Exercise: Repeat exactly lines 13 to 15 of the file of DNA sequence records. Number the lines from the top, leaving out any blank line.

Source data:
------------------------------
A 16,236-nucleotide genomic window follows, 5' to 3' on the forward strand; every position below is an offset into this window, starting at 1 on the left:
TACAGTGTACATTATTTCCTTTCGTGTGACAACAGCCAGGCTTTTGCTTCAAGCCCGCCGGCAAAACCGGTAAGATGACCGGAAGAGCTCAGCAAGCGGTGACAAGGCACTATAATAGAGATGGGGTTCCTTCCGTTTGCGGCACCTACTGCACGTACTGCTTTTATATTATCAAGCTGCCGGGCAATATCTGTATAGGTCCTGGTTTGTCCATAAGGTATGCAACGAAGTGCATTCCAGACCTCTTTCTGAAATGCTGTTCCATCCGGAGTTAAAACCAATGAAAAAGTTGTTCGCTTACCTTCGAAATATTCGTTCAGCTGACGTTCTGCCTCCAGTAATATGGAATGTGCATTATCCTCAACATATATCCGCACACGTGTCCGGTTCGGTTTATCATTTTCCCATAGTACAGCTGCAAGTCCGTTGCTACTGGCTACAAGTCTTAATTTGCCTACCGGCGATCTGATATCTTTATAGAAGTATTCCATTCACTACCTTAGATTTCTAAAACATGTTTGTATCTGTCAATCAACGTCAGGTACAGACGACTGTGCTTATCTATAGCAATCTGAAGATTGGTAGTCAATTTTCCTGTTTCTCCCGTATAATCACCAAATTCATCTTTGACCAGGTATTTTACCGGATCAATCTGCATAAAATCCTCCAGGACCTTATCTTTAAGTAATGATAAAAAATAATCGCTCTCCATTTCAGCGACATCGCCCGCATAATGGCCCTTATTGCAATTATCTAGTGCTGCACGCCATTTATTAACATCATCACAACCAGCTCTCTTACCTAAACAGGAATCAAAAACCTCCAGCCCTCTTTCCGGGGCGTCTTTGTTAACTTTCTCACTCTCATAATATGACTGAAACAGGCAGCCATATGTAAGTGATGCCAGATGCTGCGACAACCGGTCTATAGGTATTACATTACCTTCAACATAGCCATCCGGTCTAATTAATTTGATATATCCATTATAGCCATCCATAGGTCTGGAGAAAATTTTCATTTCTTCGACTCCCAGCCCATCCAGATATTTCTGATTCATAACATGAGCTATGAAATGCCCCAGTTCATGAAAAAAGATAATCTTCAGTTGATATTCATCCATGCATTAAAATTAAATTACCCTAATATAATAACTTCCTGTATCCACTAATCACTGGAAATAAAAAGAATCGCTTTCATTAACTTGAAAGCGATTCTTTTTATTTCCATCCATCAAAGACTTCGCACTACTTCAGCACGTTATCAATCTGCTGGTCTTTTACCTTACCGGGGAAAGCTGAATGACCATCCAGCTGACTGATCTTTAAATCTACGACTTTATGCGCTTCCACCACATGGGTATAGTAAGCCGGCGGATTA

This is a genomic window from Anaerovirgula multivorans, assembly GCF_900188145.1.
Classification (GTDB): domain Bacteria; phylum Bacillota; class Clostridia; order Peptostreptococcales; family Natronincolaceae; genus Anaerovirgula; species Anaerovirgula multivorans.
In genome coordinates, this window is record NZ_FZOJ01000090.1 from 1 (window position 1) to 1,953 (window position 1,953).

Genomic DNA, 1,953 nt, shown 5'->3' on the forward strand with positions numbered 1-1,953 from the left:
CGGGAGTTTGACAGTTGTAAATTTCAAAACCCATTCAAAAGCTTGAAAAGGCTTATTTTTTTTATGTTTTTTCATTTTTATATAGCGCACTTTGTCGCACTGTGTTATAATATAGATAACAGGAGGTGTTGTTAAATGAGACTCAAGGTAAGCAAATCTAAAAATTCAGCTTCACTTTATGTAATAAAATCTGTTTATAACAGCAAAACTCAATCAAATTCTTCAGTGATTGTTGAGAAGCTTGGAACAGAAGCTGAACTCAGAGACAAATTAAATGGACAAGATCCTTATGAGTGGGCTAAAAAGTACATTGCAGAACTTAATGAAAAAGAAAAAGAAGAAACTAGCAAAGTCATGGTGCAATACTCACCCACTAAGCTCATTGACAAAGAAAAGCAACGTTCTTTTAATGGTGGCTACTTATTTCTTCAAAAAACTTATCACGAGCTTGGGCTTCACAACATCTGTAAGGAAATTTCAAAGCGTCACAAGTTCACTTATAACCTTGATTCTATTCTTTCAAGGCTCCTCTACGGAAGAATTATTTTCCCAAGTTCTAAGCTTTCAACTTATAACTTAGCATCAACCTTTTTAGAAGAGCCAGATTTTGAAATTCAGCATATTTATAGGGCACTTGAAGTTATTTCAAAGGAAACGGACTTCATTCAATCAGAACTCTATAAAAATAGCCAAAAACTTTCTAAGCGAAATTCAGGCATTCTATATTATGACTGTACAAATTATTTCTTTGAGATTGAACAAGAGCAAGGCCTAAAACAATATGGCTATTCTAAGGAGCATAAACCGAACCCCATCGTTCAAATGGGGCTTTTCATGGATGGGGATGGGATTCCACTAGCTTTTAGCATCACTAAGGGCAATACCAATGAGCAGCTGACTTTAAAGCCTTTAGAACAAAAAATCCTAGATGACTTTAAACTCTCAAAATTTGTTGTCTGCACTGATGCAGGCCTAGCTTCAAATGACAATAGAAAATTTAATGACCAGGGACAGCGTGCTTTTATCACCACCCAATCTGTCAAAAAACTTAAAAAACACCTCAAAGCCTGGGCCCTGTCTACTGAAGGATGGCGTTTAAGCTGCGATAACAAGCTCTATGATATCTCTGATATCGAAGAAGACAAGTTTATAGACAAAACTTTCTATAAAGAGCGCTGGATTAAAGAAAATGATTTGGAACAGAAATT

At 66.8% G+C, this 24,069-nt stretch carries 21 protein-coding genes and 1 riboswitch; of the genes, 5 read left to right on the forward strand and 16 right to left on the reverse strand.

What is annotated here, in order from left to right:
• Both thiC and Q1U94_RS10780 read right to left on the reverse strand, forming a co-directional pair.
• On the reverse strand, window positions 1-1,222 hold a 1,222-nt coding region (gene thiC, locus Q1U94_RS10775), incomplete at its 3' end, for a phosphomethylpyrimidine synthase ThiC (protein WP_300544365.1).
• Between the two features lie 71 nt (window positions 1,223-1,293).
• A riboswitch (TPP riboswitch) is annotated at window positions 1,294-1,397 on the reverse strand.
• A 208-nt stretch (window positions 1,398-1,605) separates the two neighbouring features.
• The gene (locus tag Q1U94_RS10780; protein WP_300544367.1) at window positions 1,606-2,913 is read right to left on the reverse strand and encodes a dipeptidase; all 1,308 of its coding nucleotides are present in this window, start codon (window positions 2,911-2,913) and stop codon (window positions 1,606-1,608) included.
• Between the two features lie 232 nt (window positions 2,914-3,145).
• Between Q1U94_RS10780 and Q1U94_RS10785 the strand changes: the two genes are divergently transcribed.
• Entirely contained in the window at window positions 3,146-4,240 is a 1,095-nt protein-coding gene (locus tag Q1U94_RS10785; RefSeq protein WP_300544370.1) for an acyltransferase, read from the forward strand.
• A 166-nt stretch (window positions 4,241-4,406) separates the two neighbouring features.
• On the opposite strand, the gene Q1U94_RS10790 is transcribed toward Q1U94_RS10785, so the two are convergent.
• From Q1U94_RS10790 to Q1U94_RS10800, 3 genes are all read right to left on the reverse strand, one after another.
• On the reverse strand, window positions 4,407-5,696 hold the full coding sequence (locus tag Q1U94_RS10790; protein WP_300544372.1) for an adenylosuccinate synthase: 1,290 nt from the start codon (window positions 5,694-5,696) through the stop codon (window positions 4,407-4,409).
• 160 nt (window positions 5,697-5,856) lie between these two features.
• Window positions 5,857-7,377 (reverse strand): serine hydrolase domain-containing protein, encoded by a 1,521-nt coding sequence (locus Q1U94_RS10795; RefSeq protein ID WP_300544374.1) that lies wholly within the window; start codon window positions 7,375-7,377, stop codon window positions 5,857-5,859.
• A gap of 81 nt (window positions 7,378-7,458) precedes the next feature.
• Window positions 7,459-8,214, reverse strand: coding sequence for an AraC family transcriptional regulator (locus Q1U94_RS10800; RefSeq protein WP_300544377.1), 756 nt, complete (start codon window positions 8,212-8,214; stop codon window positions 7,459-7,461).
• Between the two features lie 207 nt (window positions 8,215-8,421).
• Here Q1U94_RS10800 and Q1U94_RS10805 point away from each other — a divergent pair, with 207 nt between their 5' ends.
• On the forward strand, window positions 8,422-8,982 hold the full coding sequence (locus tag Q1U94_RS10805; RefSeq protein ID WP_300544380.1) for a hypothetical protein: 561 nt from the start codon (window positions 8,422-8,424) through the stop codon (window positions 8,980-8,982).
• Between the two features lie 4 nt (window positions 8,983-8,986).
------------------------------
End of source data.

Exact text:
• A riboswitch (TPP riboswitch) is annotated at window positions 1,294-1,397 on the reverse strand.
• A 208-nt stretch (window positions 1,398-1,605) separates the two neighbouring features.
• The gene (locus tag Q1U94_RS10780; protein WP_300544367.1) at window positions 1,606-2,913 is read right to left on the reverse strand and encodes a dipeptidase; all 1,308 of its coding nucleotides are present in this window, start codon (window positions 2,911-2,913) and stop codon (window positions 1,606-1,608) included.